I was interviewed on a podcast recently and our current challenge, the coronavirus, came up as a topic. The podcast host asked me what leaders and entrepreneurs must be focused on as we think about opening the American economy again when the crisis abates.
I answered, “Leaders need to be thinking creatively and with as much imagination as they can about the post-COVID 19 world. The world will not return to how things were in 2019.
Leaders must be able to look beyond the light their headlights cast on the road in front of them. They must be able to look beyond the light into the darkness.”
One of the key roles of any leader, whether they lead a Fortune 100 company, a family of four, or anything in between, is providing a vision of the future for those they lead.
The COVID 19 period is a time of uncertainty for many and the post-COVID 19 period will be just as uncertain. About the only certainty is that life will be different.
A way to do this is for leaders to step away from the tactics of making day to day decisions and focus on the long game. The way to do this is by delegating to someone else in the organization the role of making those short-term decisions.
In a company, it might mean the CEO delegates those short terms decisions to the Chief Operating Officer. In a family unit, it might mean one spouse looks at the short-term situation while the other looks beyond.
This is a divide and conquer mentality. One thing is certain; if the leader cannot provide a long-term vision, at some point the organization is going to run out of runway space and will never be able to take off.
A World of Opportunity
However, with challenges come opportunities. Good leaders find opportunities within the fog of difficulty. One of the differences between managers and leaders is that managers promote stability while leaders drive change. The post-COVID 19 period will not be stable. It will be teeming with change.
The post-COVID 19 period will spotlight leaders who are out front, creative, and innovative. It was in the 2008 to 2010 recession period that Airbnb, Uber, and WhatsApp all were born and went on to disrupt their respective industries. Disruption will occur again within the wake of COVID 19. It is always better to be the disrupter rather than the disrupted.
Competent and Confident Leadership
Leaders must also inspire confidence during tough times. A way to do this is by being pragmatic and acknowledging the difficulties, while at the same time shining a light in the darkness on the path ahead.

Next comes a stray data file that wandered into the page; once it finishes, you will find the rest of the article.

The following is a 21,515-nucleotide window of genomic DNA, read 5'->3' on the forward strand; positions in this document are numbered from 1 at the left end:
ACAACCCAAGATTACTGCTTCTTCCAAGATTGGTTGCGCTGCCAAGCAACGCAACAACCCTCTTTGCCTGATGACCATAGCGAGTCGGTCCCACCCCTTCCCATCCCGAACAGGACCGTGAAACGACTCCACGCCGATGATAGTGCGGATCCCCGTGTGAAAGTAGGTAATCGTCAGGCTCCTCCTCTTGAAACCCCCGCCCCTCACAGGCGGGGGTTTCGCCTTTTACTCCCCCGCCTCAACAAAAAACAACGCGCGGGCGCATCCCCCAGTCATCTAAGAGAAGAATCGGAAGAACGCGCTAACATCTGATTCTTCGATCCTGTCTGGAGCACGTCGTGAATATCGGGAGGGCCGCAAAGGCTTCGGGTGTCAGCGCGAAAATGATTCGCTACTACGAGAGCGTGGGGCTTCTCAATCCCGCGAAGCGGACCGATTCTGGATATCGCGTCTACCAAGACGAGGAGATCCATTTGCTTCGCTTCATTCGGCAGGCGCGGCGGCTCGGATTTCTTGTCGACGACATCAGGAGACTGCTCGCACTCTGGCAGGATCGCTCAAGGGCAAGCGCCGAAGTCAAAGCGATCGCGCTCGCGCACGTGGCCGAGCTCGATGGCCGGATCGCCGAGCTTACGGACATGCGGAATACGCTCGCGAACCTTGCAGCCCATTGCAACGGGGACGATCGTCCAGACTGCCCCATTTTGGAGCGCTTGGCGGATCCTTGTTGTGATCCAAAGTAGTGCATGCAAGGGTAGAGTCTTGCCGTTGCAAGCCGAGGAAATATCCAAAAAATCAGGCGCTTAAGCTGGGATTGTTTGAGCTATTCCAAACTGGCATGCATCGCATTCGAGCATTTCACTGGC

This means communicating a plan, explaining the purpose, and then moving ahead with optimism. The future belongs to the bold. As we move into the next phase of the COVID 19 world boldness will be a valuable trait.
A Time for Courage
Leaders must look into the darkness beyond the beam of light cast by the headlights. Leaders must have the courage to make decisions with imperfect information, just as courageous leaders have always done.
Successful leaders must be comfortable with taking risks, understanding they must also do their best to mitigate the risks they choose to take.
Standing still or freezing up will not be an option. Leaders dispel uncertainty though action. The best way to allay the fear of followers is to accept prudent risk, make a decision, be attentive to the developing situation, and be prepared to pivot or call an audible if necessary, and move forward.
How to Predict the Future
So how do leaders look into the future and see beyond the headlights? Well, it is not easy, and I am not trying to say it is. However, leaders can set conditions. Here are a few suggestions.
Leaders should study history and review the past. There have been other crises that we could learn from to include the great influenza of 1918, world wars, revolutions, depressions, and recessions. Each of those crises has forced disruption and change.
One should also listen to and read about what renowned thought leaders are saying. People like Bill Gates, Warren Buffet, and others who have been through turbulent times and arrived on the other side of the storm thriving rather than surviving.
During times like the COVID 19 crisis leaders must be extremely observant of the world around them. They must take notice of how other people, organizations, and countries are responding, determining what is working and what is not working.
In the military, we say intelligence drives operations. This means we must gather information and make decisions based on the facts on the ground, rather than what we may want to believe.
Leaders should also hold lessons learned sessions and determine, as an organization, what their group has done well, and what the team can improve.
The lessons learned captured should then become lessons applied. By assessing what lessons should be applied, one could then think about what new processes, tools, or resources will be required as we move into the new normal.
When beginning a new initiative break out the lessons learned file and review it.
Leaders must flick on those high beams whenever possible. Even with the bright lights on, there are unknowns lurking in the darkness.
Businesses and organizations that will thrive during times of uncertainty will be the ones with leaders who can look beyond the headlights.